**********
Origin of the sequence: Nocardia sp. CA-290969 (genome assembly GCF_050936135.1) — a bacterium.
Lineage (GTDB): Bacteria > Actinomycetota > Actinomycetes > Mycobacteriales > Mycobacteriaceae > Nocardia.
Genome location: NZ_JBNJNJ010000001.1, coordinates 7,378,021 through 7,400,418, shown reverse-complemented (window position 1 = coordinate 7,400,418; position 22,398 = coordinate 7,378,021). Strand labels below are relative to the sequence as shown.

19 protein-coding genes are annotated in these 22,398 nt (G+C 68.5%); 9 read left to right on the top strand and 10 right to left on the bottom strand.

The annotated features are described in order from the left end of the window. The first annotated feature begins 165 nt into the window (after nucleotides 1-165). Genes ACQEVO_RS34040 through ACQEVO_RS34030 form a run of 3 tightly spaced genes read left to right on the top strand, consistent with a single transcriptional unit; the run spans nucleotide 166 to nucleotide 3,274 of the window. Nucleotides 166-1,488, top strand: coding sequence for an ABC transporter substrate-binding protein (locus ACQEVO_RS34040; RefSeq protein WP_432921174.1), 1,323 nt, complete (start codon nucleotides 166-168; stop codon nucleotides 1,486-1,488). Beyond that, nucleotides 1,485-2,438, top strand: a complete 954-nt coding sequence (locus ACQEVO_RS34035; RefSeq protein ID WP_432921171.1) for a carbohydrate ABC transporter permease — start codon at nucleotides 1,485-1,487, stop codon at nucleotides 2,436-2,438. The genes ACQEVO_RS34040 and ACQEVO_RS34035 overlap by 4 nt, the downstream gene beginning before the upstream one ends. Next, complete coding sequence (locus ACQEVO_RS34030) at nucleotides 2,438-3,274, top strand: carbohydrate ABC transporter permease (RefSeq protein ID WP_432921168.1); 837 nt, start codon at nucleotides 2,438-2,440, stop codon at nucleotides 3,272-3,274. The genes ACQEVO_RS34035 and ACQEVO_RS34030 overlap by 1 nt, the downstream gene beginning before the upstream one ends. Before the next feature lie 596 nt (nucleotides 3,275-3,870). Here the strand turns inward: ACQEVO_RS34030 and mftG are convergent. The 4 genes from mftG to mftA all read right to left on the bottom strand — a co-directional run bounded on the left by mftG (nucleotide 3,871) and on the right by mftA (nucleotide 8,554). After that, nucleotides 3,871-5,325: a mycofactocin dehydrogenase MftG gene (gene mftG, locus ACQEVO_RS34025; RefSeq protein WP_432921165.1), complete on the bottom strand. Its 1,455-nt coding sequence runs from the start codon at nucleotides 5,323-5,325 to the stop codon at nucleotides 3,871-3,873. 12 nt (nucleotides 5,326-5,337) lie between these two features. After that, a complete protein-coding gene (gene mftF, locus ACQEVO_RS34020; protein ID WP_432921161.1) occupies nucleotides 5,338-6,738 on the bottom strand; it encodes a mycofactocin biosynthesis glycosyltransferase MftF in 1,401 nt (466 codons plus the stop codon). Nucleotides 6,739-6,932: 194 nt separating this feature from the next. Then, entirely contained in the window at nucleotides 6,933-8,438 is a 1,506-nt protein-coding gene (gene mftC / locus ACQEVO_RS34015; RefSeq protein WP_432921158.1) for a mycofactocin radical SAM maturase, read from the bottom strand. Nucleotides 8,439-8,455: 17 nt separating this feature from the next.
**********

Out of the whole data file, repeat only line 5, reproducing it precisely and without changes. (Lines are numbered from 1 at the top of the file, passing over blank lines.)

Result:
The annotated features are described in order from the left end of the window. The first annotated feature begins 165 nt into the window (after nucleotides 1-165). Genes ACQEVO_RS34040 through ACQEVO_RS34030 form a run of 3 tightly spaced genes read left to right on the top strand, consistent with a single transcriptional unit; the run spans nucleotide 166 to nucleotide 3,274 of the window. Nucleotides 166-1,488, top strand: coding sequence for an ABC transporter substrate-binding protein (locus ACQEVO_RS34040; RefSeq protein WP_432921174.1), 1,323 nt, complete (start codon nucleotides 166-168; stop codon nucleotides 1,486-1,488). Beyond that, nucleotides 1,485-2,438, top strand: a complete 954-nt coding sequence (locus ACQEVO_RS34035; RefSeq protein ID WP_432921171.1) for a carbohydrate ABC transporter permease — start codon at nucleotides 1,485-1,487, stop codon at nucleotides 2,436-2,438. The genes ACQEVO_RS34040 and ACQEVO_RS34035 overlap by 4 nt, the downstream gene beginning before the upstream one ends. Next, complete coding sequence (locus ACQEVO_RS34030) at nucleotides 2,438-3,274, top strand: carbohydrate ABC transporter permease (RefSeq protein ID WP_432921168.1); 837 nt, start codon at nucleotides 2,438-2,440, stop codon at nucleotides 3,272-3,274. The genes ACQEVO_RS34035 and ACQEVO_RS34030 overlap by 1 nt, the downstream gene beginning before the upstream one ends. Before the next feature lie 596 nt (nucleotides 3,275-3,870). Here the strand turns inward: ACQEVO_RS34030 and mftG are convergent. The 4 genes from mftG to mftA all read right to left on the bottom strand — a co-directional run bounded on the left by mftG (nucleotide 3,871) and on the right by mftA (nucleotide 8,554). After that, nucleotides 3,871-5,325: a mycofactocin dehydrogenase MftG gene (gene mftG, locus ACQEVO_RS34025; RefSeq protein WP_432921165.1), complete on the bottom strand. Its 1,455-nt coding sequence runs from the start codon at nucleotides 5,323-5,325 to the stop codon at nucleotides 3,871-3,873. 12 nt (nucleotides 5,326-5,337) lie between these two features. After that, a complete protein-coding gene (gene mftF, locus ACQEVO_RS34020; protein ID WP_432921161.1) occupies nucleotides 5,338-6,738 on the bottom strand; it encodes a mycofactocin biosynthesis glycosyltransferase MftF in 1,401 nt (466 codons plus the stop codon). Nucleotides 6,739-6,932: 194 nt separating this feature from the next. Then, entirely contained in the window at nucleotides 6,933-8,438 is a 1,506-nt protein-coding gene (gene mftC / locus ACQEVO_RS34015; RefSeq protein WP_432921158.1) for a mycofactocin radical SAM maturase, read from the bottom strand. Nucleotides 8,439-8,455: 17 nt separating this feature from the next.